Home Educational Research The Self-Directed Learner: Embracing Self-Judgment and Reflection

The Self-Directed Learner: Embracing Self-Judgment and Reflection

by Miguel Guhlin

Want to encourage attributes of independent, self-directed learning? Then you will want to cultivate in your students an attitude and practice of reflection. Their ability to reflect on their work and measure progress towards standards is critical. In this blog entry, you will learn about some research on the power of reflection.

Pull the Curtain of Mystery Back for Reflection

“What worked? What didn’t? How could I do it better next time?” Those three questions were the sum of my early attempts at reflection. But I didn’t get to deeper questions until later in my career.

Reflection is something I didn’t know much about as an educator. It was not a practice I encouraged students to engage in. As a writing teacher, my goal was to get students into peer conferencing to ask tough questions that would result in revisions and re-organization of pieces.

Now, research shows that when students do a few specific things, they have the potential to speed their own growth. John Hattie refers to Self-judgment and Reflection as having an effect size of 0.75. This is a bit better than Reciprocal Teaching (d=0.74). The Visible Learning MetaX database describes this introspective strategy in this way:

Self-judgement is a critical component of independent, self- directed learning. Students can often over- or underestimate their own capabilities. Teachers should cultivate in students the ability to apply standards to their own work.

Researchers have pressed the importance of a student’s ability to do the following:

1) reflect on her work; 2) discern its relationship to established standards, and 3) make self-judgements.

But how can students engage in self-judgment and reflection? What strategies might they use and how can teachers support them?

Clarifying Strategies

Meta-analyses suggest two strategies to model for students. Those strategies include:

  • Cultivate metacognitive knowledge instruction in students
  • Use self-developed tests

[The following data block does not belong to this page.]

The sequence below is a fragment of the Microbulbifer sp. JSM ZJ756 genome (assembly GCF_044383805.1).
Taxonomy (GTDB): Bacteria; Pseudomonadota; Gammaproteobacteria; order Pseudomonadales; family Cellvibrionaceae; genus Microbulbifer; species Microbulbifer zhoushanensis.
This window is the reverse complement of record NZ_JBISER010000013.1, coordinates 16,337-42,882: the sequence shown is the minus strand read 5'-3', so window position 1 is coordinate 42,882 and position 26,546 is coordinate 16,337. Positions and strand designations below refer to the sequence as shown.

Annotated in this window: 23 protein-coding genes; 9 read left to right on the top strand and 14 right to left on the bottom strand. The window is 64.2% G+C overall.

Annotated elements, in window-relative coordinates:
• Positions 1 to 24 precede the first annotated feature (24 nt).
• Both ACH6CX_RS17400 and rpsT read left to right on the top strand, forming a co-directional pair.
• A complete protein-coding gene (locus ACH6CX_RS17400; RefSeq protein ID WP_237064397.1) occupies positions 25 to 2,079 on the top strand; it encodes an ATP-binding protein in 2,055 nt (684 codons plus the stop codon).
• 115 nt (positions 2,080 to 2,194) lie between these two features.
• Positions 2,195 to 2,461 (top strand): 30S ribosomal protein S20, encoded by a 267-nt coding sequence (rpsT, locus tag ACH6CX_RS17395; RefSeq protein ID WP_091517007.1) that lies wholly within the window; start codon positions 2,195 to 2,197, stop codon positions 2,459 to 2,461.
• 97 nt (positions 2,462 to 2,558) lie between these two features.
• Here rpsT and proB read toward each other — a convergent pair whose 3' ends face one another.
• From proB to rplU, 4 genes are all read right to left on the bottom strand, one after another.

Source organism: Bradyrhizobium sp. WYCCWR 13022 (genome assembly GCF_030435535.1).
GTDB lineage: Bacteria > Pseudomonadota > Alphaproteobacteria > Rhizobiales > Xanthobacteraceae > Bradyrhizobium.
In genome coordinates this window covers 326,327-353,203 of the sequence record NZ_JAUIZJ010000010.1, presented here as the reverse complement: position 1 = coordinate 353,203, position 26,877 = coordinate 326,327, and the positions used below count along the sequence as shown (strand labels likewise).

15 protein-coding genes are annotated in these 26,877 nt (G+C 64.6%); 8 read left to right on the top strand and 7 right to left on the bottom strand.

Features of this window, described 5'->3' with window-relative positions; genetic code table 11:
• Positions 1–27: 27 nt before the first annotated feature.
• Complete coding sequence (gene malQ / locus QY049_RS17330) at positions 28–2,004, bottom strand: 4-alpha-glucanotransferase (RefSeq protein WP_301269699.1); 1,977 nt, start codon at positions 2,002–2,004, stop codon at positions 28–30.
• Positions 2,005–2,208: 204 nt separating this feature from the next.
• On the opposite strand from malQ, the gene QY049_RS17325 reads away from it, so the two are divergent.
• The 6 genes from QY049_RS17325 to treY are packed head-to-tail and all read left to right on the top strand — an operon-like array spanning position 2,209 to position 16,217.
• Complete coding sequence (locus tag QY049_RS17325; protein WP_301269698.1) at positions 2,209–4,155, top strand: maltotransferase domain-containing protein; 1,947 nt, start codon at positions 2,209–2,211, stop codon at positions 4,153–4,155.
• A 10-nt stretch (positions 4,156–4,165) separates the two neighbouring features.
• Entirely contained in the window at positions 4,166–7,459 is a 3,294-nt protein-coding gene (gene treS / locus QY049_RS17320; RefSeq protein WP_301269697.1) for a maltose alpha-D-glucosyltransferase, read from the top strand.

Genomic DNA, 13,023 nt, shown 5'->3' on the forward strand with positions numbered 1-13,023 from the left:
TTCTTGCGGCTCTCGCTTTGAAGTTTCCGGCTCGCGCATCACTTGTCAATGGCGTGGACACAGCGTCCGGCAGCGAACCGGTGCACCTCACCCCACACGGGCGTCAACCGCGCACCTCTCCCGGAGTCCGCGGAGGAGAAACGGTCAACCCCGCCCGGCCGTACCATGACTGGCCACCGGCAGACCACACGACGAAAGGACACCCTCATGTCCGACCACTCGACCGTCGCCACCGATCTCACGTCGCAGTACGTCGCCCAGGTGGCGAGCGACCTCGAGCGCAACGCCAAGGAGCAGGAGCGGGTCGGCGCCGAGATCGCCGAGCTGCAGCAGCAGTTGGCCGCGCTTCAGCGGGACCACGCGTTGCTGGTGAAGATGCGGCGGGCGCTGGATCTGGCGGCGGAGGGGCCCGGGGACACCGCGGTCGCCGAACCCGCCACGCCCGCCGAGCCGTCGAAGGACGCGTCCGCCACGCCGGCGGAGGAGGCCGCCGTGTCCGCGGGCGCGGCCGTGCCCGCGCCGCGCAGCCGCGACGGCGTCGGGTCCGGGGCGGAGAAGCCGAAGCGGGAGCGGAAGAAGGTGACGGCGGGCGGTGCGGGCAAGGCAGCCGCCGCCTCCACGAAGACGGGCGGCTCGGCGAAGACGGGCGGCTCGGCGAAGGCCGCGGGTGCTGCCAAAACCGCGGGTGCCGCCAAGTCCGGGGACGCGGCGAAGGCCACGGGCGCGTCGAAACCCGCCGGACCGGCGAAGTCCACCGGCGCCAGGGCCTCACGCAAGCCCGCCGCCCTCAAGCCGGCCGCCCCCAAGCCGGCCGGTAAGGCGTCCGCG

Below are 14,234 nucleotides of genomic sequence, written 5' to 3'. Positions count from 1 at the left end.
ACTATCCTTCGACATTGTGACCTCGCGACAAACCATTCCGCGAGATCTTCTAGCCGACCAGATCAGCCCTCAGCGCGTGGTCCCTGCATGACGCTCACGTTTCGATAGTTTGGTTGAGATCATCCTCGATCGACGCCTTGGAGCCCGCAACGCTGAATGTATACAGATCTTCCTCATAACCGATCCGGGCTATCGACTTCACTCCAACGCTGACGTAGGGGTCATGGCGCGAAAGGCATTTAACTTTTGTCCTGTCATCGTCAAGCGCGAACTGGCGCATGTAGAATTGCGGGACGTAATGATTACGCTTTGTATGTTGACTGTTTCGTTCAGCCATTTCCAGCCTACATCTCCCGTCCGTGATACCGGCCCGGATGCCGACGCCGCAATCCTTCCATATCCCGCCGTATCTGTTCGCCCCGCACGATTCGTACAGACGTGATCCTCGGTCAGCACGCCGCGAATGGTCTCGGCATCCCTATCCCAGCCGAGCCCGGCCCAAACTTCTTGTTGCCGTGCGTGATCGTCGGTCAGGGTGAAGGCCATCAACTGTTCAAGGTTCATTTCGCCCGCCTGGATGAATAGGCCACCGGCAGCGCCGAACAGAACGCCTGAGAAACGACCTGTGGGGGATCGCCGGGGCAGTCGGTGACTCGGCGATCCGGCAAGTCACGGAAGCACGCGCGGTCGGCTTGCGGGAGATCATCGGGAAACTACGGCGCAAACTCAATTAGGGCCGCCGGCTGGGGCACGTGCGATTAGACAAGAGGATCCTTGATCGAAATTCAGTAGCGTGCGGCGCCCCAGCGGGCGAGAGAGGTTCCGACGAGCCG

As you may know, metacognition is “the process of thinking about thinking.” It involves “reflecting on personal habits, knowledge, and approaches to learning” (source). Self-developed tests involve students crafting their own low-stakes quizzes or assessments.

Let’s take a look at some specific approaches you can use.

Approach #1: Confusion Spotlight

Strategy: Metacognition

Ask students to reflect on what they were learning that day. For any area that seems unclear or confusing, ask them to shine a spotlight on it. They can jot these ideas down in a notebook, put them on a post it or index card, or type them into a digital document, and then turn them in.

Marine, Tales from a Very Busy Teacher, suggests using self-assessment bins:

Students turn in their work into one of these bins depending on their level of understanding. It does take a lot of positive culture building, as well as trust, to help students feel comfortable when turning in their work to these bins.

After the first few weeks of school, students know the system and feel confident when turning in their work. It also makes grading a lot easier, as well as pulling students back for small group reteach or extension.

As you can see, Marine relies on the cards to structure reteach groups or get ideas for lesson extensions.

Approach #2: Chalk Talk Activity

Strategy: Metacognition

A silent activity, the Chalk Talk fosters thoughtful contemplation among students. Goals include reflecting on a question or ideas, commenting, and solving problems. Use this approach with a traditional chalkboard, whiteboard, or digital equivalent.

Chalk Talk includes a four step process:

1. Explain that Chalk Talk is a silent activity (no speaking at all). Students learn they can:

  • Write comments on others’ ideas
  • Draw connecting lines from comment to another’s idea, or
  • Respond to questions.

2. Facilitator writes a question on board, then circles it. (See some sample questions below.)